Another favorite for me was SEO, also a very interesting subject – it was fun to learn how to write and optimize articles for the web and learn about search engines, keywords, and ratings.”

How has the TCLoc master helped you in your professional life?

“I guess I didn’t expect to come out on the other side of the master with such a breadth of knowledge. You know you’re going to learn. But on some level, I thought it was going to be encyclopedic knowledge. For example, my undergraduate studies were mostly theoretical and not as industry-driven, and I guess that is to be expected. However that was not at all what happened with the master’s program. I would say that the single most important contribution of TCLoc to my professional path is this breadth of practical knowledge. It has opened doors beyond localization, in a way. I feel it’s a very good match to how the industry works.

Localization is cross-functional, right? So you need to know how to work with designers, developers, content strategists, and technical writers, and you need to understand their contributions to the overall ecosystem. Now I feel better prepared because I understand my colleagues’ jobs better, even though I’m not an expert in content strategy or documentation. Those are the most important takeaways. You come into a master’s program partly for the certification of knowledge, of course, but to have the degree and to also have it paired with something that is immediately useful to your everyday work, that’s just priceless.

Can you talk a bit about the job situation of LSP and TCLoc?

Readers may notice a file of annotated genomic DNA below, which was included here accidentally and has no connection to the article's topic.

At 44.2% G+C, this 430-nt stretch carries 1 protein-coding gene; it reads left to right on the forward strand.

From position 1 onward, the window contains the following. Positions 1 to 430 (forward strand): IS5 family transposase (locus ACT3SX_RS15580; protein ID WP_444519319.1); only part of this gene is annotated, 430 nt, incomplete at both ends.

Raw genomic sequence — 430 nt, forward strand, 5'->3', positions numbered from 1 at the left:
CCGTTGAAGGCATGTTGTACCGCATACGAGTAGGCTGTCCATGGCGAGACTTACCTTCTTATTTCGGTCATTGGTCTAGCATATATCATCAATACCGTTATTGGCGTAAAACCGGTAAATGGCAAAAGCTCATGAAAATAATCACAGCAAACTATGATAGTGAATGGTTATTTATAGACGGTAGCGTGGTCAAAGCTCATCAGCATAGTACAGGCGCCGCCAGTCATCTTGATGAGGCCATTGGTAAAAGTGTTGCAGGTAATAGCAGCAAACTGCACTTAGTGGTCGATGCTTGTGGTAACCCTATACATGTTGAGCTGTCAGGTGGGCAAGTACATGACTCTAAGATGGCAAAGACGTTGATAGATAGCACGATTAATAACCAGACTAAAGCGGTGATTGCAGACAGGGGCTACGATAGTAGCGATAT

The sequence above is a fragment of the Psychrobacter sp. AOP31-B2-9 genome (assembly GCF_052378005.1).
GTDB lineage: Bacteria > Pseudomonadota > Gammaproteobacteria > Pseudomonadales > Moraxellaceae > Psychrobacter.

“My previous job was with a French translation company, and now I am working at an Irish company, Vistatec. I think the TCLoc master speaks to this idea of a global workforce. A few years ago, you would typically have everybody going to the office, and many or most job positions were filled on site. Many roles were not available for people in Latin America, for example. So I think this master reflects that. It flows well with the changing work trends, with companies now starting to understand that they can tap into a global talent pool and find amazing talent anywhere.

Having a program like this cater to people everywhere kind of marries into that very well. It prepares us better for that kind of job configuration; I guess you could say the TCLoc master is on the front line because it is going the way the world is going, and I feel like this provides a better opportunity for professionals who come into TCLoc to insert themselves in the global workforce.

It’s a funny mix and match if you think about it – I’m from Argentina, but I studied and work with people from all over the world. It’s like a “melting pot” where the cultures mix. You are in the middle of all those cultures, developing your multicultural profile as a student. We learn so much from that, even on a personal level. It’s a way of being open about the world, and I find that really valuable.”

Finally, do you have any advice for future students who want to enroll in TCLoc?

“Two things. First: sit down and do the work. It’s long hours and hard work, but it’s worth it. Second: Stay motivated; for that, you can build a network with your peers. Talk to the mentors, alumni, Renate, Valerie, and everyone in the program who are really nice and will be happy to help you. And enjoy it, because it’s a rewarding experience.”